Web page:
Ken's testimony tells a different story:

[W]hy are we fixating on the appropriate ownership limits for broadcast properties? Indeed, today you are working on rules that limit those who may own broadcast properties; tomorrow this all may be inverted and the government may be trying to craft rules to encourage people to buy these same properties, perhaps in distress. The lead news stories today having to do with media ownership are not about acquisitions of broadcast properties, but of sales and disaggregation of large media companies. The list is quite long, but it includes such noteworthy transactions as Disney selling its radio group, Time Warner divesting its cable companies, Viacom splitting with CBS, News Corp. shedding its DIRECTV distribution arm, The Tribune Company's bankruptcy, and Clear Channel's sale of all of its television stations and its efforts to reduce its radio holdings. In short, the age of broadcast media consolidation appears to be past - we are now squarely in the age of media fragmentation.

Indeed, Ken cited various figures (from Adam Thierer's book Media Metrics) on viewership, circulation and ownership to show that the influence and health of traditional broadcasters have been waning for some time and does not directly coincide with the economic downturn.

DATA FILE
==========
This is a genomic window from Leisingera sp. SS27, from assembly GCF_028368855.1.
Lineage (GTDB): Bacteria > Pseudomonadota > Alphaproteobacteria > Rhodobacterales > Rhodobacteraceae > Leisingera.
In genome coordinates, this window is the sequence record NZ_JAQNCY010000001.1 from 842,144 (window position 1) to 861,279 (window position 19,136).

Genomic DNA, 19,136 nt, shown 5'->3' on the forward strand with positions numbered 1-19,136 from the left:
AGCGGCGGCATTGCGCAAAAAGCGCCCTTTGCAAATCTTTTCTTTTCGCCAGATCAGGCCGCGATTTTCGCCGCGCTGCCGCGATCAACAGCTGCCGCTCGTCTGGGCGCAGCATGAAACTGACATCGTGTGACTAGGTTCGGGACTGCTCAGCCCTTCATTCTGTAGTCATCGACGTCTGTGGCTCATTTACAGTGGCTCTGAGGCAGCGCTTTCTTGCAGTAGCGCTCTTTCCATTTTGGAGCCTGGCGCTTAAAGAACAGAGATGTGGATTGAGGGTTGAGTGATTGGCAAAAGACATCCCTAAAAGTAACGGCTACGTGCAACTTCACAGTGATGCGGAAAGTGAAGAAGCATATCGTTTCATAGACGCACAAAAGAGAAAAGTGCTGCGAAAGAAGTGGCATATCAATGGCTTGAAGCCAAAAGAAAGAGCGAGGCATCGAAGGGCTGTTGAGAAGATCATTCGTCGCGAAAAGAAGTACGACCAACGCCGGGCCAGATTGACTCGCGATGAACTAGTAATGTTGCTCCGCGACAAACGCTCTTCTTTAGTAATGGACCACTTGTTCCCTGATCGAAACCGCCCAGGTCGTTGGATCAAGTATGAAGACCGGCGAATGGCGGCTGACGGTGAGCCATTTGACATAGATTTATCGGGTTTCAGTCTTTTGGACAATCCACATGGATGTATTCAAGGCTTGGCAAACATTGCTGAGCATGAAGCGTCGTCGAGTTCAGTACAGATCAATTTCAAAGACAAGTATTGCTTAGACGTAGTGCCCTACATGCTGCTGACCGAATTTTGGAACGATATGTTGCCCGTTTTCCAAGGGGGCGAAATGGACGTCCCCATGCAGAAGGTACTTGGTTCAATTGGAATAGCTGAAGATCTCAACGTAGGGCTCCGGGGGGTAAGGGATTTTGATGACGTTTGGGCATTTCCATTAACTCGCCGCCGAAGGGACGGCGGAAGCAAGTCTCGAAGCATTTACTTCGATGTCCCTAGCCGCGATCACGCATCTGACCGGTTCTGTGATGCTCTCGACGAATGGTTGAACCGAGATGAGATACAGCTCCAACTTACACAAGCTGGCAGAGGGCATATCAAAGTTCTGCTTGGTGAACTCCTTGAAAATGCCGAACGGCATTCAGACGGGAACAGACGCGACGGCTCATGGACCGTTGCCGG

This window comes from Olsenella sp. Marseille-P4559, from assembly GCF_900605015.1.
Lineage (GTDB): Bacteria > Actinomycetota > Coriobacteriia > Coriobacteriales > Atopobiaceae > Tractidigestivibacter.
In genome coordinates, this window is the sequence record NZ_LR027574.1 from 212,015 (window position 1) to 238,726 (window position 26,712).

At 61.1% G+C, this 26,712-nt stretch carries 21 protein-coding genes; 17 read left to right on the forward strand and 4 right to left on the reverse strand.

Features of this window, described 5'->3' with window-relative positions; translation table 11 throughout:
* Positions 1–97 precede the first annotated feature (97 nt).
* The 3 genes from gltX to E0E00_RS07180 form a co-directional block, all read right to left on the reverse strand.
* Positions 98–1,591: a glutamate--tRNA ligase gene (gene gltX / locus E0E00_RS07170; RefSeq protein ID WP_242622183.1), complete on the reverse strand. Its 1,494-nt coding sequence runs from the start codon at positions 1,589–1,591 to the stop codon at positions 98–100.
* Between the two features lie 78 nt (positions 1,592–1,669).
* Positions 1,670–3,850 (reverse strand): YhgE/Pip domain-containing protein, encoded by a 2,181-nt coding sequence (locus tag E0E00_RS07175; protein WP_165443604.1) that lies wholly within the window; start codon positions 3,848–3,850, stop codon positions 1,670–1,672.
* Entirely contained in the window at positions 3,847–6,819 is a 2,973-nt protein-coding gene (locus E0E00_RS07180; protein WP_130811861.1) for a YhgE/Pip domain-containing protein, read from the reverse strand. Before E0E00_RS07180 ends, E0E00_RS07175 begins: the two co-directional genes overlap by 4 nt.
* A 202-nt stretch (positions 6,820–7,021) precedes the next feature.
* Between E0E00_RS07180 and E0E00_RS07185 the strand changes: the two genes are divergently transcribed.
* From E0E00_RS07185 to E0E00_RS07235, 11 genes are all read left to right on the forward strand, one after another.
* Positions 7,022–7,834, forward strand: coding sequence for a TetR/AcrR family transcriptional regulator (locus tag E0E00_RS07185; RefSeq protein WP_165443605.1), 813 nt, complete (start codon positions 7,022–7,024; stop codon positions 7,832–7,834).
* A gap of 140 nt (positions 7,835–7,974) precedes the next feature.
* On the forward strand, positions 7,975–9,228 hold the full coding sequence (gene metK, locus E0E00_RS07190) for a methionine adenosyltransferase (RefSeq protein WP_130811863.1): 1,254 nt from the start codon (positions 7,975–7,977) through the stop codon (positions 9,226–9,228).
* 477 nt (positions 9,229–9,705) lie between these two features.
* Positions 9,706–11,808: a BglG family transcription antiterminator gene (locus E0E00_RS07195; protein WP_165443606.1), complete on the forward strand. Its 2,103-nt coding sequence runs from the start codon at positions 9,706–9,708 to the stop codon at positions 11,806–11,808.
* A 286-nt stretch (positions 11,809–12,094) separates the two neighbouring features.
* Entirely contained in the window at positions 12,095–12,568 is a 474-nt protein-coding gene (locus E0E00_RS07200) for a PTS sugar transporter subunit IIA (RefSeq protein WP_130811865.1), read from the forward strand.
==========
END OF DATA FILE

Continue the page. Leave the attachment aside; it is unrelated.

Ken's comments on the shape of broadcast properties and newspapers also differed from the rest of the members of the panel. While all agreed that something needed to be "done" to help preserve professional media, the roll of competing distribution platforms, especially the Internet, played in the rapid deconsolidation in the market was downplayed by the other speakers. Ken, however, identified the audience fragmentation brought on by these largely unregulated platforms as a key threat to traditional media, not ownership consolidation:

Network broadcast news audiences continue to shrink and circulation figures for even the jewels of the newspaper business like the New York Times, are deteriorating. It takes a certain size and scope to support a sophisticated national news organization with bureaus in far flung locations - a size and scope that is increasingly hard to maintain. Moreover, the audience fragmentation that has occurred with the onset of new media threatens not only the ability of large organizations to cover in depth news stories with national and international implications, but also the continuing viability of local news operations in communities large and small.

Ken concluded that if a goal of the review of ownership rules is to help struggling media properties and preserve "localism" in the media sector, more regulation is definitely not the answer: